Introduce 100m hurdles earlier – Kerr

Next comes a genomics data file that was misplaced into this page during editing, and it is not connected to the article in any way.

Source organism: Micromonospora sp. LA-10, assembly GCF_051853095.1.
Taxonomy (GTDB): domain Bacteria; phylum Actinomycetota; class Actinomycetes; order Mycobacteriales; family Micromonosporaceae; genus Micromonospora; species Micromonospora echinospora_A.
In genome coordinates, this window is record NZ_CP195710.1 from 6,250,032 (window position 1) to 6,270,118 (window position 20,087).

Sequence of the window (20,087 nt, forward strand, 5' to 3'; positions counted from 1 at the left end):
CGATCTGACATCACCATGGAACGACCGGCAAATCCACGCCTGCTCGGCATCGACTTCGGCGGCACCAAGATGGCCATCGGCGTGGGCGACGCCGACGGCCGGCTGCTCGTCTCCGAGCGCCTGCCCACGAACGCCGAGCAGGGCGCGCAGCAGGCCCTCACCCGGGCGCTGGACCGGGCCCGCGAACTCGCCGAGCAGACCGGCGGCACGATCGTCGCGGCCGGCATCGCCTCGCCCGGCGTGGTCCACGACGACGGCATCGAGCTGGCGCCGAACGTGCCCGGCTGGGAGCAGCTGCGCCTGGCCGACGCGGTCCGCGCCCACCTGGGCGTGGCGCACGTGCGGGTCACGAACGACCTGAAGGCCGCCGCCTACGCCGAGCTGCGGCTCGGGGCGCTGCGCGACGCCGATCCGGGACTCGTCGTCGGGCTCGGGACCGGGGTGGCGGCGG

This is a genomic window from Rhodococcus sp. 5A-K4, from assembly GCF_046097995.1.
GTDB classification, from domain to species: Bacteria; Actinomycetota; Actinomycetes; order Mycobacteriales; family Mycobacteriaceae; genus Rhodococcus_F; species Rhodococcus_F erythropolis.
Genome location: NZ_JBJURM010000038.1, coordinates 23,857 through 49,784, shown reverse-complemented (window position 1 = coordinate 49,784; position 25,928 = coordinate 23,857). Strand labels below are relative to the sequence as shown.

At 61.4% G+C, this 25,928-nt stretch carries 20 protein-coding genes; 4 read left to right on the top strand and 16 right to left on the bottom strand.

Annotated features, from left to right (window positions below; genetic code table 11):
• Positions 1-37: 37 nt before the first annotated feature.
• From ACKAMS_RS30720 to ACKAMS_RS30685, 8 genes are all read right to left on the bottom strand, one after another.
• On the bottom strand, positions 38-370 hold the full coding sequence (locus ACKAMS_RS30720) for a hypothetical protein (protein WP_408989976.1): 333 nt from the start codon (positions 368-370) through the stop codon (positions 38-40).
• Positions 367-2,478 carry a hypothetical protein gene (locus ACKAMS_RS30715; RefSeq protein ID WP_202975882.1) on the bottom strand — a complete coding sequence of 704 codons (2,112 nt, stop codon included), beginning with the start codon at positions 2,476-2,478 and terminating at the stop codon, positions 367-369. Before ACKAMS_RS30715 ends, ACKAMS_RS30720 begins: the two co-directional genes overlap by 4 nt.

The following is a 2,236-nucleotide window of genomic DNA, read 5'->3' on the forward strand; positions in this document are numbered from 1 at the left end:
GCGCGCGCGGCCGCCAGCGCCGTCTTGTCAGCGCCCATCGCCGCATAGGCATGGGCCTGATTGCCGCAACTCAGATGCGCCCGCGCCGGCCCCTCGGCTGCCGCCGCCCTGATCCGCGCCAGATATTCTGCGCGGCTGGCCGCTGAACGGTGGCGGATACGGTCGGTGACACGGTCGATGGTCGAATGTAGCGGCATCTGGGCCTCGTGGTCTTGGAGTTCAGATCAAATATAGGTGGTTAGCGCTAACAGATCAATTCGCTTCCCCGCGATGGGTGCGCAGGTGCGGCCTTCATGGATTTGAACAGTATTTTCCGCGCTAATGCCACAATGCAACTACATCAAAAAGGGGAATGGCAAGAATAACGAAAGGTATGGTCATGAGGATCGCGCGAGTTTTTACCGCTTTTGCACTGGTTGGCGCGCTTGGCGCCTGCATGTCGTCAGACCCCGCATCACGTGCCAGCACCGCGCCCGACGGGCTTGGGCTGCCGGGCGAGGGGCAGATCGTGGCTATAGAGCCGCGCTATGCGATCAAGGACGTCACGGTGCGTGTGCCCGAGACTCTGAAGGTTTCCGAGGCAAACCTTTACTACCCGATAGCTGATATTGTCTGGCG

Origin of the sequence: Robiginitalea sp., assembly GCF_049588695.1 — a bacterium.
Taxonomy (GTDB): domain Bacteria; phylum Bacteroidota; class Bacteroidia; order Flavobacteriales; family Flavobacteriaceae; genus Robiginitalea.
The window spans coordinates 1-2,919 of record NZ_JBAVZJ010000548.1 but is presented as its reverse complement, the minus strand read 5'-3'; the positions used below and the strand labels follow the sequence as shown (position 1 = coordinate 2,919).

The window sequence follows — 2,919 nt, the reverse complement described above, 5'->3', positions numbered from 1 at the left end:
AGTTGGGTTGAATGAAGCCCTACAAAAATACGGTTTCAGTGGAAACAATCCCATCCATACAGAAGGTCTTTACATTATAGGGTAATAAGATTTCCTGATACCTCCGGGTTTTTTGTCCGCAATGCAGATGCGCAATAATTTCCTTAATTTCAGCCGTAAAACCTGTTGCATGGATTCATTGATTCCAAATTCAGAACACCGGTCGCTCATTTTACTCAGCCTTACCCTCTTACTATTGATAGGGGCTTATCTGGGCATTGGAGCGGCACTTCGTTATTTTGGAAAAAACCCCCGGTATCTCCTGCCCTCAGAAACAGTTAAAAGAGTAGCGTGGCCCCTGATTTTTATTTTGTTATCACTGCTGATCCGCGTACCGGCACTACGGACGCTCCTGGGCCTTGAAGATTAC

first_img EARLIER STAGE Respected female junior track and field coach Michael Kerr is calling on ISSA to introduce 100m hurdles much earlier for girls in high schools, noting that this would help the development of female sprint hurdlers at the senior international level. Kerr, who is in his 30th year as head track and field coach of Wolmer’s Girls School and who has also been involved in the national junior programme for over 20 years as a coach to the CARIFTA Games, the World Youth Championships, and the World Junior Championships, believes that Jamaica can dominate the event on the world stage for a long period if athletes are introduced to the event earlier. At present, local female high school athletes start competing in the 100 metres hurdles in Class II, with the 70m hurdles in Class IV and 80m hurdles in Class III presenting their introduction to the sprint hurdles. “Based on my observation, most of the times, it is our male sprint hurdlers who tend to do much better on the international scene as they start running 100m and 110m hurdles much earlier than our girls,” said Kerr. Kerr stated that the Europeans and the Americans are ahead of the Jamaicans because they start running 100m hurdles at a much earlier stage. “In the United States, for example, once you are in high school the females compete over 100m hurdles and also at the Olympic height of 83.8 centimetres, and here, they have a big advantage over us, and that is the reason why they have so many athletes ranked in the top 10 on the world list,” continues Kerr. “I believe they should cut out the 70m hurdles in Class IV and let them do 80m hurdles, but once they reach Class III, they must introduce 100m hurdles. Because of our present system, the athletes have to deal with three forms of changes in high school in terms of distance,” said Kerr, who also stated that the height of the 100m hurdles should also be moved up from 76.2 centimetres to the regular 83.8 centimetres in Class II as once this is done earlier, it will prepare them for the bigger picture. After seeing Yanique Thompson win gold in the 100m hurdles at the World Youth Championships in 2013 and Rushelle Burton win silver at the World Junior Championships this past summer in Bydgoszcz, Poland, Kerr stated that the gap was too far and it was just a one-off scenario. “These hurdle heights were done by the Game Mistress Association (GMA), which then was in charge of Girls Championships, but now with ISSA in charge, they must implement the changes and change with the times as Champs is the measuring stick for our success, and we need to look into this area,” said Kerr.last_img read more